Despite extensive efforts this fall to help meat processors eliminate lead bullet fragments in venison donated to Minnesota food shelves, random X-rays show that an unexpectedly large amount of the meat still contained lead.

The surprising discovery raises doubts about whether processors -- or hunters -- can ensure that deer shot with lead bullets won't contain lead particles.

"As long as we use lead bullets, are we going to have lead in venison? I think the answer is yes,'' said Lou Cornicelli, Department of Natural Resources big game program leader. The processors involved in the venison donation program are professionals who participated in special training this summer to ward off lead contamination, "and despite their best efforts, there was still lead,'' Cornicelli said.

The finding that 5.3 percent of the tested samples contained lead fragments supported a study Cornicelli did last summer that showed lead bullets fired by high-powered rifles shatter on impact, sending lead particles - many too small to see or feel - into meat up to 18 inches from the wound. "This illustrates the point that these fragments are going to be really hard to get out,'' he said.

Officials say the only way to eliminate lead contamination is to use something else, such as copper bullets, which are considerably more expensive. Lead ammunition has been the standard for hundreds of years, and, until this year, wasn't considered a human health issue.

How serious a health matter?

Mark Johnson, executive director of the Minnesota Deer Hunters Association, said he questions whether the lead in venison is detrimental to human health. "I think we'll find the answer is no,'' he said. He said the issue has been overblown. "You can never reduce the risks of anything 100 percent,'' he said.

For now, all of the donated venison -- about 20,000 to 25,000 pounds -- will be X-rayed before any of it is distributed to food shelves. Tainted meat will be discarded. The recent tests actually showed a higher percentage of whole-cut venison with lead than had been found in tests of similar venison cuts earlier this year -- 2 percent.

"It certainly wasn't what we were expecting to see,'' said Nicole Neeser, meat inspection program manager for the state Department of Agriculture.

The state imposed new restrictions for the program this fall after finding lead in 22 percent of donated venison earlier this year. The changes included accepting only whole cuts of meat; last year most of the donated venison was ground. It also included mandatory training for processors on how to prevent contamination. And deer with extensive shot damage were not accepted.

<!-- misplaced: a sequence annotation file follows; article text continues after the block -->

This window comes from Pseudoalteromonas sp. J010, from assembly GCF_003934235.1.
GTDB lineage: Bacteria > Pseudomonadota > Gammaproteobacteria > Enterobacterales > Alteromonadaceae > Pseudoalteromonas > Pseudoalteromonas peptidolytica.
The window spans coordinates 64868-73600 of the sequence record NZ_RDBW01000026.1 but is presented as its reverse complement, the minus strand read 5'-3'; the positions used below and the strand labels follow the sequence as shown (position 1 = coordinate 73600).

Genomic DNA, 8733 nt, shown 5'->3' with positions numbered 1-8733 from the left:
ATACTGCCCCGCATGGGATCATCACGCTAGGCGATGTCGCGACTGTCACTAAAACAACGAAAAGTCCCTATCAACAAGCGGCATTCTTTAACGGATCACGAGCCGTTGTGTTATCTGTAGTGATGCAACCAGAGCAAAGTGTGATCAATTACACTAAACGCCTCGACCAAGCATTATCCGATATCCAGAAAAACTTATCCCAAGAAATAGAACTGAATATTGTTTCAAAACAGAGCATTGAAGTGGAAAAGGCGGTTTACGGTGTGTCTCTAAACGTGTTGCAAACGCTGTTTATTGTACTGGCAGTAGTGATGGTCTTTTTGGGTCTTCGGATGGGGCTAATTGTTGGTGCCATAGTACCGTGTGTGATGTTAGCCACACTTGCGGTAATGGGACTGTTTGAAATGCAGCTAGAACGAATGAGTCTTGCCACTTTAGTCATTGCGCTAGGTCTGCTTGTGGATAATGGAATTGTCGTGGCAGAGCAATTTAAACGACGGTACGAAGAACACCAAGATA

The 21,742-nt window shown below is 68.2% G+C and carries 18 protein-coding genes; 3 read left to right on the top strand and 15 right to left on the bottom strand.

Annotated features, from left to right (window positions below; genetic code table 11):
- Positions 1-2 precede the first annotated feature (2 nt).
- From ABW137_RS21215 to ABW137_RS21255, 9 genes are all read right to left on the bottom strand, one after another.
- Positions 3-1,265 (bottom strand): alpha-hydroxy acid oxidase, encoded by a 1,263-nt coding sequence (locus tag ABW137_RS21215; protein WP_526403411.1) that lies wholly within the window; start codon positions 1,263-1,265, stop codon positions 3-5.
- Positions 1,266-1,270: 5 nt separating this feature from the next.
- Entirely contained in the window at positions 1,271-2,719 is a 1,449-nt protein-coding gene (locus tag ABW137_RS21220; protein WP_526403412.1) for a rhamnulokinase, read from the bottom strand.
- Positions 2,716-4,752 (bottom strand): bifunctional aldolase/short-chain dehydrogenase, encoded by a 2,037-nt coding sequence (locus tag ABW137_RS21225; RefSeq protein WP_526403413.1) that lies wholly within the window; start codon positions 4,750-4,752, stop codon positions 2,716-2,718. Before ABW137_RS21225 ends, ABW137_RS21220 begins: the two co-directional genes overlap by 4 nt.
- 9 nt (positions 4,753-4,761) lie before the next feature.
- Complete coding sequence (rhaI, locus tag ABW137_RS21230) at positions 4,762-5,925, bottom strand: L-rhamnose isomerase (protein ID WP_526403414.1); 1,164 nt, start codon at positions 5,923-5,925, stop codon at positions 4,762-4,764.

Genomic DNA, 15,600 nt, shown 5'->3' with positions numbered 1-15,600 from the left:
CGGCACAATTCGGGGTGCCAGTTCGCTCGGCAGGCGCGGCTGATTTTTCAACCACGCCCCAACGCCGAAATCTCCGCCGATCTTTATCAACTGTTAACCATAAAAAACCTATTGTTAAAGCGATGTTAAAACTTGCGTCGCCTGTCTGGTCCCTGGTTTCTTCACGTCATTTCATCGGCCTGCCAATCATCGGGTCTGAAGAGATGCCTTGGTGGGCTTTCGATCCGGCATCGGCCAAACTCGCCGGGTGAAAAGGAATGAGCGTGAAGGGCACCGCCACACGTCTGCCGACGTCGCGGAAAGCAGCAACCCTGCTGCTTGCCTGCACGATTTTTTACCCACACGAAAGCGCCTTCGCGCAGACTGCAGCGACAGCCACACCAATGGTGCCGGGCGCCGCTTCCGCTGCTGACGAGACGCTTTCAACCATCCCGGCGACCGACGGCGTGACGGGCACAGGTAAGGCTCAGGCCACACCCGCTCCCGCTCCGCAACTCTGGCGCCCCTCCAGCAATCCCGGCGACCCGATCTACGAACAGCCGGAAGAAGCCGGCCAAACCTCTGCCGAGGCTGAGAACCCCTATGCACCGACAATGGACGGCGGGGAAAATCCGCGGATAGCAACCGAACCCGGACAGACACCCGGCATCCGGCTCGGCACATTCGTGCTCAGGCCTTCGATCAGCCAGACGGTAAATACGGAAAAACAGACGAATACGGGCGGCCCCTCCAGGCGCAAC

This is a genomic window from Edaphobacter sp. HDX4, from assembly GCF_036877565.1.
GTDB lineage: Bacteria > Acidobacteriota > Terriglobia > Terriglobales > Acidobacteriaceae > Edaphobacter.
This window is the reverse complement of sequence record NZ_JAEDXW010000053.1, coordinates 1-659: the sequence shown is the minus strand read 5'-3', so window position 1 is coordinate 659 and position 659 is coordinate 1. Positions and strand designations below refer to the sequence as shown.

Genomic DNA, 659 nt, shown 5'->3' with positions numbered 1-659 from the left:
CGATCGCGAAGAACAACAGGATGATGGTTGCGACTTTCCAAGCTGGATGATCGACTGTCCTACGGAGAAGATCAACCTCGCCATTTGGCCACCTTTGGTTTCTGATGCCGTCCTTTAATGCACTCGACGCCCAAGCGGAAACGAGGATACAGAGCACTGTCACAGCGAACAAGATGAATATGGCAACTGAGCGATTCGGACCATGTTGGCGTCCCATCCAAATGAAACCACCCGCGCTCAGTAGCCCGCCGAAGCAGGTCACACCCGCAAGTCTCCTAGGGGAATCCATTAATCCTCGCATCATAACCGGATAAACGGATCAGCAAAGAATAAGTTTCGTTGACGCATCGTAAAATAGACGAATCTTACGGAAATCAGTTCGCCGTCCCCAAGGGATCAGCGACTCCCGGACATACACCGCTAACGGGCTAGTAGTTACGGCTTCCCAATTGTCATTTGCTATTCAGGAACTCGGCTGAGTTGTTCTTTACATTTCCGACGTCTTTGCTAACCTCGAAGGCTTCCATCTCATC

"It appears those interventions weren't as effective as we hoped they would be,'' Neeser said.

"Minnesota sets the bar high when it comes to food safety,'' Agriculture Department Assistant Commissioner Joe Martin said in a statement. "The donated venison program must meet the same standards we set for regulated food businesses.''

X-raying donated meat

The findings also cast doubt on the future of the fledging venison-donation program, launched just last year. Funding comes from $160,000 appropriated by the Legislature, an increase in nonresident hunting license fees and hunter donations.

But X-raying all of the venison is expensive, Neeser said. The state is paying a firm 30 cents a pound to screen it. The frozen venison will be collected from processors around the state and shipped to the Twin Cities, where it will be screened in an X-ray machine similar to those used at airports, Neeser said. That should be completed by mid-December.

"Definitely the cost of the program goes up significantly,'' Neeser said. "But we expect at least 95 percent of the product will be free of lead and will be able to go to the food shelves.''

She said food shelves want the venison.

Should it continue?

Officials plan to confer with legislators, hunters, processors, food shelves and other stakeholders in coming months to determine whether the donation program will continue.

Lead is a toxin, and health officials say elevated levels in the blood can harm children and adults, but the exact level at which health effects occur depends on a variety of factors. Minnesota officials recommended this fall that children under 6 and pregnant women -- those must susceptible to lead poisoning -- not eat any venison shot with lead bullets.

The venison-donation program is important to the DNR because it encourages hunters to shoot more deer than they can consume themselves. In many areas of the state, high deer populations are a concern. Last year, hunters donated 2,000 deer. But so far this year, likely because fewer processors have agreed to participate, hunters have donated about 675 deer.

The state pays processors $70 for each donated deer they handle.

Doug Smith • 612-673-7667